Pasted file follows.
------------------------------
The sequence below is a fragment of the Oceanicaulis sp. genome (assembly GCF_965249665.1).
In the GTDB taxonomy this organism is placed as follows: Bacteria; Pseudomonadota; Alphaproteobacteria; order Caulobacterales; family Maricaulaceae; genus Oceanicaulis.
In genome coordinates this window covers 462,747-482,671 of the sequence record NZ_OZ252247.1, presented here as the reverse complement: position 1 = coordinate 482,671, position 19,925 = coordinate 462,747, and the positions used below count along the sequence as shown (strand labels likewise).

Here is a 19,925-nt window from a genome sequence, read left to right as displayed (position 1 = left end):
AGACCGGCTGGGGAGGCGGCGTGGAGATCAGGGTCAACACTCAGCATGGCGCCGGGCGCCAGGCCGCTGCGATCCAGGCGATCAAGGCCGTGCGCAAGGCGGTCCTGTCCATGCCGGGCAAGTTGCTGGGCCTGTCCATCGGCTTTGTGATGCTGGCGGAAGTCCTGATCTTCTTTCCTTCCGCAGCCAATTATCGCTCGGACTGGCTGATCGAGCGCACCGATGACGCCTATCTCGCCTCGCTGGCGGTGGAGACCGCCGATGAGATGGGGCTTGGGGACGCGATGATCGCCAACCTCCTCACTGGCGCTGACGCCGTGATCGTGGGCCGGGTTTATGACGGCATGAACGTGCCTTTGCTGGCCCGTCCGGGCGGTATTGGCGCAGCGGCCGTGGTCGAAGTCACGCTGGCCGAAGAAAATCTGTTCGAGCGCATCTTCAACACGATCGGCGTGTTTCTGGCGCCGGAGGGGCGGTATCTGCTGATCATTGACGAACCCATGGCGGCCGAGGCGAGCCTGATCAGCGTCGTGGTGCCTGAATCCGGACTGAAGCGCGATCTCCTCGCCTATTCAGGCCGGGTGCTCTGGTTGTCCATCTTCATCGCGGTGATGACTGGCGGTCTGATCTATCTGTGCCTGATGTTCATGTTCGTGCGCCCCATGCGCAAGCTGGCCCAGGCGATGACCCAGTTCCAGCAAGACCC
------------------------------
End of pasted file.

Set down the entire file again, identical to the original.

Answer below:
The sequence below is a fragment of the Oceanicaulis sp. genome (assembly GCF_965249665.1).
In the GTDB taxonomy this organism is placed as follows: Bacteria; Pseudomonadota; Alphaproteobacteria; order Caulobacterales; family Maricaulaceae; genus Oceanicaulis.
In genome coordinates this window covers 462,747-482,671 of the sequence record NZ_OZ252247.1, presented here as the reverse complement: position 1 = coordinate 482,671, position 19,925 = coordinate 462,747, and the positions used below count along the sequence as shown (strand labels likewise).

Here is a 19,925-nt window from a genome sequence, read left to right as displayed (position 1 = left end):
AGACCGGCTGGGGAGGCGGCGTGGAGATCAGGGTCAACACTCAGCATGGCGCCGGGCGCCAGGCCGCTGCGATCCAGGCGATCAAGGCCGTGCGCAAGGCGGTCCTGTCCATGCCGGGCAAGTTGCTGGGCCTGTCCATCGGCTTTGTGATGCTGGCGGAAGTCCTGATCTTCTTTCCTTCCGCAGCCAATTATCGCTCGGACTGGCTGATCGAGCGCACCGATGACGCCTATCTCGCCTCGCTGGCGGTGGAGACCGCCGATGAGATGGGGCTTGGGGACGCGATGATCGCCAACCTCCTCACTGGCGCTGACGCCGTGATCGTGGGCCGGGTTTATGACGGCATGAACGTGCCTTTGCTGGCCCGTCCGGGCGGTATTGGCGCAGCGGCCGTGGTCGAAGTCACGCTGGCCGAAGAAAATCTGTTCGAGCGCATCTTCAACACGATCGGCGTGTTTCTGGCGCCGGAGGGGCGGTATCTGCTGATCATTGACGAACCCATGGCGGCCGAGGCGAGCCTGATCAGCGTCGTGGTGCCTGAATCCGGACTGAAGCGCGATCTCCTCGCCTATTCAGGCCGGGTGCTCTGGTTGTCCATCTTCATCGCGGTGATGACTGGCGGTCTGATCTATCTGTGCCTGATGTTCATGTTCGTGCGCCCCATGCGCAAGCTGGCCCAGGCGATGACCCAGTTCCAGCAAGACCC